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U.S. Department of Justice
Office of Community Oriented Policing Services

145 N Street, N.E.
Washington, DC 20530


July 2019 | Volume 12 | Issue 6

The COPS Office is pleased to feature the Michigan State Police (MSP) as the July 2019 winner of the Community Policing in Action Photo Contest. The winning photo features Michigan State Trooper Darzeil Hall engaging in a friendly game of basketball with neighborhood children.

The Michigan State Police (MSP) handle every corner of the state, from the rural farmlands to the urban inner cities. “We go everywhere,” says Sergeant Martin Miller, who is a 20-year veteran of the MSP. With such an expansive area to cover, reaching the communities is no easy feat, so in 2010 the organization began expanding its efforts in community outreach.

The MSP adopted a community policing model and started the Community Service Troopers (CST) within the Grants and Community Services Division. “We can’t just arrest our way out of trouble in our cities. We have got to help educate and be involved and be a part of those communities that we serve,” says Sgt. Miller.

There are approximately 32 CSTs, who are assigned to regions across the state to help strengthen ties with the community and to serve as the point of contact. “These CSTs are responsible for being that [central figure], so [residents] know who to call and can see a face that they know, instead of just a uniform in the streets,” explains Sgt. Miller. “They are the sounding board and connection to the community.”

The responsibilities of a CST are numerous. “Anything we can do to help promote safety through the whole community,” says Sgt. Miller. The initiatives range from educating students to building community partnerships, opening lines of communication through community meetings, promoting crime prevention, drug and violence awareness, leading collaborative initiatives within their assigned region, and much more. Miller supervises these efforts and assists the CSTs in the field by distributing the division’s resources and supplies and providing initiatives that involve the communities of Michigan. He also oversees the CAUTION (Community Action United Team in Our Neighborhood) initiative and the Teaching, Educating, and Mentoring (TEAM) School Liaison Program.

CAUTION is a faith-based partnership that CSTs lead within their region. Members of all faiths are invited to volunteer and act as a quick response team in times of crisis and to serve as a liaison between law enforcement and residents. “This is a group of community leaders, pastors, [and more,] so when something bad does happen, we have all around communication from the government down to the homeowners,” explains Sgt. Miller. The program fosters an open dialogue and provides a calming influence for residents during critical incidents.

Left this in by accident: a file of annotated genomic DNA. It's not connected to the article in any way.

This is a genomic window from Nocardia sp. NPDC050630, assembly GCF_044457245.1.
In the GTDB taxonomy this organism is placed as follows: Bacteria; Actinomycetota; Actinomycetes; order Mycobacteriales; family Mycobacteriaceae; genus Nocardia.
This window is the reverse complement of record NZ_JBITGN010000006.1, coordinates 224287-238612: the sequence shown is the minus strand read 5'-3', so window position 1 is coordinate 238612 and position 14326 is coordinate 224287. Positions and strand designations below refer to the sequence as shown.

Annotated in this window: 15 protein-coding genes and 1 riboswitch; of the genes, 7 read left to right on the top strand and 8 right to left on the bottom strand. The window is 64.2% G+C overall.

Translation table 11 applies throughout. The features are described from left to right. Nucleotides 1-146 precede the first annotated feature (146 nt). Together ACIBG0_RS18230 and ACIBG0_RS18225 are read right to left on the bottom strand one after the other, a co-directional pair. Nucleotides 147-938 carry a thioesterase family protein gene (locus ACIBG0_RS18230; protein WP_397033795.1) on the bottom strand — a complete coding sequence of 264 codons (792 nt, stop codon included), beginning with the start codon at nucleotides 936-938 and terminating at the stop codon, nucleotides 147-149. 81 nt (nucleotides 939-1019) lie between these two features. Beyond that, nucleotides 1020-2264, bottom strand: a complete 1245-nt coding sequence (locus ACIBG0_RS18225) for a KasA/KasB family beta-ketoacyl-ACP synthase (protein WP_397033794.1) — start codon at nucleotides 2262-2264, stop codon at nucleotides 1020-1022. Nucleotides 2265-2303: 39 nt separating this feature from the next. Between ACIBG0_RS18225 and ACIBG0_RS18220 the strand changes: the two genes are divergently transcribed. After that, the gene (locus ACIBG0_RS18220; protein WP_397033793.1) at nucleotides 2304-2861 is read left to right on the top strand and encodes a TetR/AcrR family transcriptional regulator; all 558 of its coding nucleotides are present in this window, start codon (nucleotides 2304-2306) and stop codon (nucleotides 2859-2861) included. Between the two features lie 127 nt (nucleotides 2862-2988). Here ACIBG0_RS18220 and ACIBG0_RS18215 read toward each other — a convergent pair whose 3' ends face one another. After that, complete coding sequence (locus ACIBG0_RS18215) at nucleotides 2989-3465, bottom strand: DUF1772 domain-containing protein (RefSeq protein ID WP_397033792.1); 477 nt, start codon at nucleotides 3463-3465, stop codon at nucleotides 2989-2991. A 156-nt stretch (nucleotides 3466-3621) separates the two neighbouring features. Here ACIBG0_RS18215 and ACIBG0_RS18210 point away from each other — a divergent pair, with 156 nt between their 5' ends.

The TEAM program is a part of the educator role that CSTs take on. The program requires comprehensive training that takes 40 hours to complete and introduces more than 30 lesson plans ranging from traditional topics like personal safety to current issues such as social media use. The TEAM initiative is a “two-way street; you have kids moving forward [and learning] and then officers interacting with the city, teaching and [learning themselves].”

The winning photo “really exemplifies what we’ve been doing” with relationship building in the communities. In the photo, Trooper Darzeil Hall partakes in a friendly game of basketball with the children in his patrol region. “You had communities that were at odds with law enforcement. But we started getting into [those regions] and showing a different side of the police,” says Sgt. Miller. The troopers donated a basketball hoop to the children and sponsored a BBQ cookout to reinforce this relationship.

The CSTs have seen success with their community policing initiatives, but there are challenges that come with the job. “We are constantly trying to prove our part within the community, but when we have to be the ‘hard guy’ because an [incident] has happened—it does create a kind of conflict,” explains Sgt. Miller. There are times when a law is broken and force might be needed and “that may be a tough one for a citizen to understand.” But even during those times, Miller recognizes that it all comes back to educating the public and communicating with them about these issues.

“It's a matter of our communication. It has made all the difference. We listen to what [the community members] say. [They] listen to what we have to say, and together through these lines of communication, hopefully, we all come to what the community needs.”

Written with contributions from Michigan State Police Sergeant Martin Miller. Photo courtesy of Michigan State Police.

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